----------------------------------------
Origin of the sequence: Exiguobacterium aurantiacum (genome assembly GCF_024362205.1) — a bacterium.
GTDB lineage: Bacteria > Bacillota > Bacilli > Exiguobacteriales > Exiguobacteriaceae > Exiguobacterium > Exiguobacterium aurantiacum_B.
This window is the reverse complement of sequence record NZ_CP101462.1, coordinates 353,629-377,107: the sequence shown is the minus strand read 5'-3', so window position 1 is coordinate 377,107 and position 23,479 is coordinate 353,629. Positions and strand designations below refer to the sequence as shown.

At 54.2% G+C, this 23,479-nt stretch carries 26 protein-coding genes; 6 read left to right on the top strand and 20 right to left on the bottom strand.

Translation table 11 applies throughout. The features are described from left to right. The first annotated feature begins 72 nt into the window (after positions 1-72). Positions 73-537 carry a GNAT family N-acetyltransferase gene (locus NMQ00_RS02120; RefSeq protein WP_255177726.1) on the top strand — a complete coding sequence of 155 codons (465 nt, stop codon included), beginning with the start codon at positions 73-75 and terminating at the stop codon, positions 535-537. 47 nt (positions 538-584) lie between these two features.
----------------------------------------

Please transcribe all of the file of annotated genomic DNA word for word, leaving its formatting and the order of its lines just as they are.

Origin of the sequence: Exiguobacterium aurantiacum (genome assembly GCF_024362205.1) — a bacterium.
GTDB lineage: Bacteria > Bacillota > Bacilli > Exiguobacteriales > Exiguobacteriaceae > Exiguobacterium > Exiguobacterium aurantiacum_B.
This window is the reverse complement of sequence record NZ_CP101462.1, coordinates 353,629-377,107: the sequence shown is the minus strand read 5'-3', so window position 1 is coordinate 377,107 and position 23,479 is coordinate 353,629. Positions and strand designations below refer to the sequence as shown.

At 54.2% G+C, this 23,479-nt stretch carries 26 protein-coding genes; 6 read left to right on the top strand and 20 right to left on the bottom strand.

Translation table 11 applies throughout. The features are described from left to right. The first annotated feature begins 72 nt into the window (after positions 1-72). Positions 73-537 carry a GNAT family N-acetyltransferase gene (locus NMQ00_RS02120; RefSeq protein WP_255177726.1) on the top strand — a complete coding sequence of 155 codons (465 nt, stop codon included), beginning with the start codon at positions 73-75 and terminating at the stop codon, positions 535-537. 47 nt (positions 538-584) lie between these two features.